I’ve always disliked waiting. As a kid, Christmas Eve was torture. Being on hold with Comcast feels endless (the same sappy song repeating every ninety seconds). Last August Kregel Publications offered to publish my book on Hearing God, but their schedule meant it’s release would be delayed ten interminable months.
I think God is teaching me to wait. On him. Of all God’s lessons, his command “to wait” bewilders me most. Let him direct me to mow a friend’s lawn, or to donate to Doctors Without Borders, or even to repent to my wife. Something—anything!—I can do.
Normal waiting simply requires stomaching the excruciating, unending, intervening passage of time. Tedious monotony, like standing behind a novice in the grocery self-checkout line. You want to yell, “The barcode’s right there!” Dreariness. Only thirteen bags of cat litter to go.
Waiting on God is far worse. I have no clue when he’ll act or (worse) what he’ll do. Moses waited eighty years to lead God’s people out of slavery. And when he began, the life of every person he wanted to help spiraled downhill; and not even Moses imagined a parted Red Sea.
Waiting on God requires the inner certainty that his way is best, and that his hiddenness is not absence and that his silence is not impotence.
I’m Tempted to Go-it Alone
When God fails to act in the manner or timetable I think best, I grab for the wheel. He’s had his chance and clearly isn’t getting it right. I’m tempted to do God’s job, after all, I know exactly what should happen and God isn’t producing. Maybe I’ll just go-it alone.
But Elisabeth Elliot (whose life really didn’t go as she planned) once wrote:
God is God, and since He is God He is worthy of my worship and my service. I will find rest nowhere else but in His will, and that will is necessarily infinitely, immeasurably, and unspeakably beyond my largest notions of what He is up to.
Textbooks Don’t Help
Waiting on God isn’t learned in the lecture hall but the laboratory. The lump of clay doesn’t write a PhD. thesis on The Art of Goblet-Making. It lets the skillful fingers of the potter shape it into a chalice.
But along the way, the potter also puts that chalice into the fires of his kiln. It’s in the fleeting flames of that forge that I usually reach for my “better way.”
This morning I read a passage in which God tells the Israelites not to go to Egypt for military help, that the protection of Pharaoh will be their shame and the shadow of Egypt their humiliation. Like me, the Israelites thought they knew better than God.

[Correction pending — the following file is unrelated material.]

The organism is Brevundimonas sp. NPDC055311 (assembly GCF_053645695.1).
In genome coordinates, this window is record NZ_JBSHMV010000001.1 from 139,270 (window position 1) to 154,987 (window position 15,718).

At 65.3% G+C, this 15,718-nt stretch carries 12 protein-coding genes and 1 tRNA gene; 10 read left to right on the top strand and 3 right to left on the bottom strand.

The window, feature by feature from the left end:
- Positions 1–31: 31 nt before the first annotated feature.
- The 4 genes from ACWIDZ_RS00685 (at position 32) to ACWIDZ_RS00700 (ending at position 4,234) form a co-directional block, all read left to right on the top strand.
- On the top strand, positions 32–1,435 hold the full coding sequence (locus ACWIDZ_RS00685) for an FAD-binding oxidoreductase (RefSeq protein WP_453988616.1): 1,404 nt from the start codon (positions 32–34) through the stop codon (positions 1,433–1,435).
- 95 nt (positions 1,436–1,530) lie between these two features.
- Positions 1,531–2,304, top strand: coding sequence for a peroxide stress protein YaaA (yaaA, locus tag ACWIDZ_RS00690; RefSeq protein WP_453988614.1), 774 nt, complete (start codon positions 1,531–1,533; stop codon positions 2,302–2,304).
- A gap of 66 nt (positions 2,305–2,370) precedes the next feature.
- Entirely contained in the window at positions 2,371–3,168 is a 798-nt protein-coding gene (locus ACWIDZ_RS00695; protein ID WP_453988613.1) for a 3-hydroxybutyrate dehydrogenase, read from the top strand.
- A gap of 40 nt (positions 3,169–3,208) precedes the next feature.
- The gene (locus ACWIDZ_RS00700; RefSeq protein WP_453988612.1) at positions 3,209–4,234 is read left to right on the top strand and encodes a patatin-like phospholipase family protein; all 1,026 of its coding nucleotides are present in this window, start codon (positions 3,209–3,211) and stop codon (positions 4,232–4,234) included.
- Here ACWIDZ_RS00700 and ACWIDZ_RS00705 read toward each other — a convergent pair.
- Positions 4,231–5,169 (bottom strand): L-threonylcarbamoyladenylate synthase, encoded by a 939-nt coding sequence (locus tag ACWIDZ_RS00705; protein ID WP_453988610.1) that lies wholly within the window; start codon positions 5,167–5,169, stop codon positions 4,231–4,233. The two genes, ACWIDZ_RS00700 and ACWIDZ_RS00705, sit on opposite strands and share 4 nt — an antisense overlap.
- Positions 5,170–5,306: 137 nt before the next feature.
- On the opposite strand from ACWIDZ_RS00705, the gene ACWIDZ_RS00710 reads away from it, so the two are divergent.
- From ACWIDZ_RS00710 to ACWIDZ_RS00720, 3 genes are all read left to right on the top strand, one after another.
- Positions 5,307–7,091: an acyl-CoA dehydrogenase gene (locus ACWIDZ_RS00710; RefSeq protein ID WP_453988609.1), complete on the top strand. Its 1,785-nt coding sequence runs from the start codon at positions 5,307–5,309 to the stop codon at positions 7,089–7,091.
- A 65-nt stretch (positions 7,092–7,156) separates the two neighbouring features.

But he continues with an invitation,
The Lord waits to be gracious to you,
and therefore he exalts himself to show mercy to you. (Is. 30:18)
I think those words are the tender fingers of a loving artist on a hot summer day. I never before dreamt of God waiting for me. It always seemed the other way around.
Yet God too sits in a furnace, the fires of my determination to go my own way.
Imagine God patiently waiting (like, for eternity) for me to stop grasping for false solutions—my trips to Egypt—for what only he can provide. He waits for the day his Parted-Red-Sea in me will be the obvious outcome of his grace and not the result of my feverish plotting and planning.
So God, what do you think should happen next? I can hardly wait.
P. S. Please consider buying my new book, Hearing God in Conversation: How to Recognize His Voice Everywhere. Human beings long for nothing more than to hear God. I believe it will help you hear his voice.
- Learning to recognize the sound of God’s voice
- Hearing God in his silence
- How to Brainstorm with God
- Hearing God in Scripture
- Hearing God for guidance
Eugene Peterson said:
I picked it up and our curiosity and I couldn’t put it down.
Pastor Gary Wilkerson (son of David Wilkerson) said:
Sam Williamson has written a remarkable book that teaches both how to hear God’s voice in Scripture, and then to hear his voice in every avenue of life. It’s filled with humor, insight, practical tips, and sound theology. I can’t recommend a better guide than Hearing God in Conversation.
Don Schwager (author of hugely popular website, www.DailyScripture.net) said:
This book is a rare gem full of spiritual wisdom, practical insight, and personal examples of how God converses with us in our daily lives. I was captivated from the first to the last page.